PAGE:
I put off writing this article for ages. Initially, I decided I would write it from bed, but the temptation of simply giving up and falling asleep again was too great. A change of tactic proved no less helpful: out of bed, it took every ounce of effort I had to avoid getting straight back in again. Not a jot was left over for the exertion of writing and typing.

This isn’t the status quo for my productivity, I promise; it is more a reflection of the subject matter. It is absolutely impossible to write about...

I put off writing this article for ages. Initially, I decided I would write it from bed, but the temptation of simply giving up and falling asleep again was too great. A change of tactic proved no less helpful: out of bed, it took every ounce of effort I had to avoid getting straight back in again. Not a jot was left over for the exertion of writing and typing.

This isn’t the status quo for my productivity, I promise; it is more a reflection of the subject matter. It is absolutely impossible to write about indolence while running around busily ticking off a to-do list. You have to relax into it. Call it method article-writing, if you will.

Indolence gets something of a bad rap these days. If TikTok trends and Instagram reels are anything to go by, we’re all meant to be paragons of “self-optimization,” life-hacking our way to success and filling every hour of our waking days with worthy pursuits and activities. Every so often, an over-busy (and presumably over-exhausted) celebrity’s morning routine goes viral. There is little time for indolence in a life that is timetabled up into blocks for “brain octane fuel” and morning hikes before breakfast.

But what are we missing out in our endless pursuit of productivity? If literature is anything to go by (and I would always argue that it is), then the answer is quite a bit.

The most famous book about glorious indolence has to be Joris-Karl Huysman’s 1884 novel À Rebours. Over the course of 250 pages, precisely nothing happens. Huysman’s protagonist Jean des Esseintes rents a house away from the polluting influence of fellow human beings in the countryside outside Paris and retreats to a life of doing little other than decorating his surroundings. He collects art, gardens, and invents perfumes. And when he can’t avoid it, he remembers the drunken debauchery of his city life. In one episode which comes perilously close to approaching action, he attempts a trip to London. After eating in an English restaurant at the station, he decides that he has come close enough to traveling already, and returns home. Any committed slugabed can relate.

Huysman’s brilliant depiction of indolence is now taken as the pinnacle of “decadent” literature and the forerunner of the likes of Kate Chopin’s short stories “The Awakening” and “The Egyptian Cigarette” and, of course, Oscar Wilde’s Picture of Dorian Gray. But aside from the small success of inspiring a whole new wave of writing, it achieved something else: Huysman made doing nothing, something. The small pursuits of life — be they growing new plants, reading whole canons of literature or, in a less relatable vein, embedding gems on the back of your tortoise — are everything.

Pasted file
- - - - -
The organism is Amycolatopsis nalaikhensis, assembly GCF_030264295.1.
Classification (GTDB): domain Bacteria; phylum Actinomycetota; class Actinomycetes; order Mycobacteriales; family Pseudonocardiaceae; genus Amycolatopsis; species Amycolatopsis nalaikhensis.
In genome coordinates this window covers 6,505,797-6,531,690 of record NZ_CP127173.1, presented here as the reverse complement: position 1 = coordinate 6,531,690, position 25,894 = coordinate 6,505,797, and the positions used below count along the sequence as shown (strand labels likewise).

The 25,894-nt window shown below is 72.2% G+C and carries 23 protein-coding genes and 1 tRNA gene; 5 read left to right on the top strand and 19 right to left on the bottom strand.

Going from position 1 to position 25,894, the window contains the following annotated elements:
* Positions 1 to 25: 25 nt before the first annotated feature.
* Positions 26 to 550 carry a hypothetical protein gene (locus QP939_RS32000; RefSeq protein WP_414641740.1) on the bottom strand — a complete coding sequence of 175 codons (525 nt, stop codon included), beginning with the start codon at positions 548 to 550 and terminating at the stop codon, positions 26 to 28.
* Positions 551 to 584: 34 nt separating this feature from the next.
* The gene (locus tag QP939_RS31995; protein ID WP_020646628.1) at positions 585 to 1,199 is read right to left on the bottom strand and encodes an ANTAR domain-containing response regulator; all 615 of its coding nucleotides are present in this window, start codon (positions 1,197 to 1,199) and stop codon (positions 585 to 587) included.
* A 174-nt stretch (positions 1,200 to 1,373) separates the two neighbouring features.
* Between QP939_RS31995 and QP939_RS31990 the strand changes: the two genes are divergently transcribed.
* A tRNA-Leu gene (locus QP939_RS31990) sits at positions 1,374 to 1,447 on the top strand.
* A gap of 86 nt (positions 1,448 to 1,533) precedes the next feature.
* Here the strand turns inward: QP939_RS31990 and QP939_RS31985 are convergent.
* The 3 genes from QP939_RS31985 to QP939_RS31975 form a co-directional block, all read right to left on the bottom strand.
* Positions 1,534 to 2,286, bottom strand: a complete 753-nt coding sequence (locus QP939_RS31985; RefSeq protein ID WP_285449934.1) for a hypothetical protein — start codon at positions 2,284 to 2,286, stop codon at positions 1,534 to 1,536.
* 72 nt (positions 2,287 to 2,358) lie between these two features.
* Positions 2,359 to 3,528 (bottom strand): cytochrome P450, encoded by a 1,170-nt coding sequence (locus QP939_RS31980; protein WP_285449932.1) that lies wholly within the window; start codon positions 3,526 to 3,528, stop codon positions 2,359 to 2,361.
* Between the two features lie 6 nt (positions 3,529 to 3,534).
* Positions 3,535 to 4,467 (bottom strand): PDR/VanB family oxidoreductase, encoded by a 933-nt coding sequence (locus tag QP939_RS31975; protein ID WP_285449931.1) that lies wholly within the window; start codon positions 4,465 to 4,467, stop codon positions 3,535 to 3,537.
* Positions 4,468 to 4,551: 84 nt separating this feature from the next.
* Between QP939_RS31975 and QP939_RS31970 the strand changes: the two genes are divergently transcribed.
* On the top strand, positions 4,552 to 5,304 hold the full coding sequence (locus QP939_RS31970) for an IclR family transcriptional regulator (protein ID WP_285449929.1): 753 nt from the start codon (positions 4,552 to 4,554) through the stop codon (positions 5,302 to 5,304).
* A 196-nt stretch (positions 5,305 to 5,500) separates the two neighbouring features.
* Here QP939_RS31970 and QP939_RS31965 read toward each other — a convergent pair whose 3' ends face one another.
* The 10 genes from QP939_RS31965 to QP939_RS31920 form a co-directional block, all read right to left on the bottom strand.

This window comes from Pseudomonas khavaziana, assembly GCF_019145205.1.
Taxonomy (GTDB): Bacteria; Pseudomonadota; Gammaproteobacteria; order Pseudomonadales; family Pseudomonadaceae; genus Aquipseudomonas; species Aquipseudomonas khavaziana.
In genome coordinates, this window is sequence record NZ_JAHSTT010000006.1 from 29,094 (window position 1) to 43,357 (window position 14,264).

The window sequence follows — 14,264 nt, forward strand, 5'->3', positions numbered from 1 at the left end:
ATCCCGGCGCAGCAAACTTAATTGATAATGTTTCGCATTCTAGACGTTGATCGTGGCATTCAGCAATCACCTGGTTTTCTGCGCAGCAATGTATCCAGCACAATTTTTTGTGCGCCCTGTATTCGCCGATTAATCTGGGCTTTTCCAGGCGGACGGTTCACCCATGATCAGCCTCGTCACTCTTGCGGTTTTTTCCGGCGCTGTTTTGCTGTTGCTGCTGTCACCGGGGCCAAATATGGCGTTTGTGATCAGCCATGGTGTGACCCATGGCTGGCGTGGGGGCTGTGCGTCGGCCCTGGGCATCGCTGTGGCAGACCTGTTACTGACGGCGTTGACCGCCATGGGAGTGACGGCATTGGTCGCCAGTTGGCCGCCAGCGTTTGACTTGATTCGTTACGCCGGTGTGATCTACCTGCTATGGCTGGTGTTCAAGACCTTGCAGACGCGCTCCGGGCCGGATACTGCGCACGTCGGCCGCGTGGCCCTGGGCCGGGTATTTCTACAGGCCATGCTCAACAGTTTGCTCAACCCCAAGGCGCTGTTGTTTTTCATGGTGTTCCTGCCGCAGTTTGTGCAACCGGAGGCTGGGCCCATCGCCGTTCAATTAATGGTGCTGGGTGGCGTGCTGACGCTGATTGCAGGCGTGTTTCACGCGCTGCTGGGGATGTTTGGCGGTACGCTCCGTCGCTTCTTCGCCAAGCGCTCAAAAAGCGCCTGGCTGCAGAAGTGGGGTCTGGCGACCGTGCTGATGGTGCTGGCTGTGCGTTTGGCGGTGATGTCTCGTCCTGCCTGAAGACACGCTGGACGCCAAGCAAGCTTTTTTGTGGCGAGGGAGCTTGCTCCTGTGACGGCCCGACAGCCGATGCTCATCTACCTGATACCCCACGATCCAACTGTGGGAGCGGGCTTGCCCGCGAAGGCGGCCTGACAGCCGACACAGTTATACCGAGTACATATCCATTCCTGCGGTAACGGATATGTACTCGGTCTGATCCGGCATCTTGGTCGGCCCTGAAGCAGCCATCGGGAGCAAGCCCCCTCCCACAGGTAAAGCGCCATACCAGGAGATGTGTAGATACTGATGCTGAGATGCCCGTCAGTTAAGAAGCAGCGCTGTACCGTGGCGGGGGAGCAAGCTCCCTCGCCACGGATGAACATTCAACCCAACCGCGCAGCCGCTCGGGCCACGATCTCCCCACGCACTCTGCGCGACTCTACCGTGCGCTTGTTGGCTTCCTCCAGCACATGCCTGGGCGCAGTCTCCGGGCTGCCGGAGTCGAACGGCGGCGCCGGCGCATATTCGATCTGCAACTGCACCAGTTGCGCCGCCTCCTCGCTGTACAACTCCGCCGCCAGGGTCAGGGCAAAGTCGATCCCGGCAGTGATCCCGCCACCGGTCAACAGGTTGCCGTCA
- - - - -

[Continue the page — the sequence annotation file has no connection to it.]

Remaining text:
Huysman was not the first to fly the flag for laziness. Herman Melville (better known for his paean to whale-catching action, Moby-Dick), published a serialized short story in 1853 called “Bartleby, the Scrivener: A Story of Wall Street.” Bartleby, a clerk in a law office, begins his job with laudable industry, but soon responds to every request with the immortal line “I would prefer not to.” Bartleby’s indolence is not quite as indulged as Huysman’s des Esseintes (he dies in prison of starvation, after repeatedly declaring “I prefer not to dine today”), but the principle of the conscious rejection of the normal requirements of life remains the same.

For women in literature, the specter of bed-bound laziness is rather more perilous. There are few readers who can make it through Charlotte Perkin Gilman’s 1892 short story The Yellow Wallpaper without being terrified. Confined to her bed to cure her of “a slight hysterical tendency,” the woman begins to imagine the wallpaper is alive and moving. By the end of the story, she is trapped within the wallpaper itself, endlessly walking around the room. This is not so much indolence as torture.

Far less famous than The Yellow Wallpaper — and a far better book — is Margharita Laski’s The Victorian Chaise Longue. While recovering from a bout of tuberculosis in the 1950s, the young Melanie Langdon falls asleep on a particularly ugly example of 19th-century furniture (embroidered roses, horse hair, you can imagine it…) and wakes up as “Milly” in a world eight decades previously. Still ill, and still unable to move from the chaise longue, Mellie/Milly’s life becomes one of horror — she is trapped, dependent, and unable to assess why she has time-traveled, and why her new family is so cruel to her.

In our own, more energetic century, Ottessa Moshfegh’s My Year of Rest and Relaxation is less a book in praise of the delights of secluding oneself away from the world than it is a satire on the impossibility of engaging with modernity. Moshfegh’s narrator takes a cocktail of sleeping pills and anti-depressant medication to be able to, quite literally, rest for a year. We have come a long way from the refined lethargy of À Rebours.

From time-traveling dreams to encrusted tortoises and mutating gaudy wallpaper, literature in which nothing happens can be surprisingly active — and, for women, remarkably dangerous. But let’s all take a leaf out of Huysman’s book, and leave the time-traveling dangerous chaise lounges to one side. I’m off to collect more art. You can find me in bed, if you need me.